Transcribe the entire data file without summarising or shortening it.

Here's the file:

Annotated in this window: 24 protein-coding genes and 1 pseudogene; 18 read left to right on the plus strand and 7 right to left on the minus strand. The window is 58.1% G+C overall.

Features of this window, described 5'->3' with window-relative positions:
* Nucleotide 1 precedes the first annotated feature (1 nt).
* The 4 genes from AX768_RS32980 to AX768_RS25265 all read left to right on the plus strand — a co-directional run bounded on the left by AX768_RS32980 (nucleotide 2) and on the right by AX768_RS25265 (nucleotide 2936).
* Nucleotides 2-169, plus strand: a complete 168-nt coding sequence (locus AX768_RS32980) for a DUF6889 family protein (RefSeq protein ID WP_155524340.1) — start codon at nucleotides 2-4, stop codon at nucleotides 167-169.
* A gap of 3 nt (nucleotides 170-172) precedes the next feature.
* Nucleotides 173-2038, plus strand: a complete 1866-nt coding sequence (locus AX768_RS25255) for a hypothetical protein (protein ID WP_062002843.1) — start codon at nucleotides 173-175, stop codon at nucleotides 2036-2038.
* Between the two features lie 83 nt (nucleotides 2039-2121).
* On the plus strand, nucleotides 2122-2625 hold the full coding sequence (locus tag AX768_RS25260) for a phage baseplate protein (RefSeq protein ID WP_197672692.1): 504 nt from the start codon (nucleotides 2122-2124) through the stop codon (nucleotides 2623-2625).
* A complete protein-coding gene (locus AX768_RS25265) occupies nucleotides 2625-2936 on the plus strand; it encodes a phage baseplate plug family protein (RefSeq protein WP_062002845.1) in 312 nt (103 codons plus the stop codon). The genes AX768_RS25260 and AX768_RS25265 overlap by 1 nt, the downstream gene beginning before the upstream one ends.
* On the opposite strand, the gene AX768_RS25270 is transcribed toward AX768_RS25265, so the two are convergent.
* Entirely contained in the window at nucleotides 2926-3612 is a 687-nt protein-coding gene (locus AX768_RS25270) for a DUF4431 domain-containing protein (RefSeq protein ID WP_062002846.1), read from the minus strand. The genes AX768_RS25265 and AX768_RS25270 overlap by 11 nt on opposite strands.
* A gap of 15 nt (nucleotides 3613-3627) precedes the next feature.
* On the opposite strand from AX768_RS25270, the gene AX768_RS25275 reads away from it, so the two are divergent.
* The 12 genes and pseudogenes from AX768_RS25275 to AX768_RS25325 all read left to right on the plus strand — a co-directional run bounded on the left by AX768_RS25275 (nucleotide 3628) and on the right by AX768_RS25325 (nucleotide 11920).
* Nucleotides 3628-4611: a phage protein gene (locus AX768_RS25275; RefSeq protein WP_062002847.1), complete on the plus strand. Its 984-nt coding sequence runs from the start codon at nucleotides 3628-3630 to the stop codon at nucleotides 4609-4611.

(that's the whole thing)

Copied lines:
Annotated in this window: 24 protein-coding genes and 1 pseudogene; 18 read left to right on the plus strand and 7 right to left on the minus strand. The window is 58.1% G+C overall.

Features of this window, described 5'->3' with window-relative positions:
* Nucleotide 1 precedes the first annotated feature (1 nt).
* The 4 genes from AX768_RS32980 to AX768_RS25265 all read left to right on the plus strand — a co-directional run bounded on the left by AX768_RS32980 (nucleotide 2) and on the right by AX768_RS25265 (nucleotide 2936).
* Nucleotides 2-169, plus strand: a complete 168-nt coding sequence (locus AX768_RS32980) for a DUF6889 family protein (RefSeq protein ID WP_155524340.1) — start codon at nucleotides 2-4, stop codon at nucleotides 167-169.
* A gap of 3 nt (nucleotides 170-172) precedes the next feature.
* Nucleotides 173-2038, plus strand: a complete 1866-nt coding sequence (locus AX768_RS25255) for a hypothetical protein (protein ID WP_062002843.1) — start codon at nucleotides 173-175, stop codon at nucleotides 2036-2038.
* Between the two features lie 83 nt (nucleotides 2039-2121).
* On the plus strand, nucleotides 2122-2625 hold the full coding sequence (locus tag AX768_RS25260) for a phage baseplate protein (RefSeq protein ID WP_197672692.1): 504 nt from the start codon (nucleotides 2122-2124) through the stop codon (nucleotides 2623-2625).
* A complete protein-coding gene (locus AX768_RS25265) occupies nucleotides 2625-2936 on the plus strand; it encodes a phage baseplate plug family protein (RefSeq protein WP_062002845.1) in 312 nt (103 codons plus the stop codon). The genes AX768_RS25260 and AX768_RS25265 overlap by 1 nt, the downstream gene beginning before the upstream one ends.
* On the opposite strand, the gene AX768_RS25270 is transcribed toward AX768_RS25265, so the two are convergent.
* Entirely contained in the window at nucleotides 2926-3612 is a 687-nt protein-coding gene (locus AX768_RS25270) for a DUF4431 domain-containing protein (RefSeq protein ID WP_062002846.1), read from the minus strand. The genes AX768_RS25265 and AX768_RS25270 overlap by 11 nt on opposite strands.
* A gap of 15 nt (nucleotides 3613-3627) precedes the next feature.
* On the opposite strand from AX768_RS25270, the gene AX768_RS25275 reads away from it, so the two are divergent.
* The 12 genes and pseudogenes from AX768_RS25275 to AX768_RS25325 all read left to right on the plus strand — a co-directional run bounded on the left by AX768_RS25275 (nucleotide 3628) and on the right by AX768_RS25325 (nucleotide 11920).
* Nucleotides 3628-4611: a phage protein gene (locus AX768_RS25275; RefSeq protein WP_062002847.1), complete on the plus strand. Its 984-nt coding sequence runs from the start codon at nucleotides 3628-3630 to the stop codon at nucleotides 4609-4611.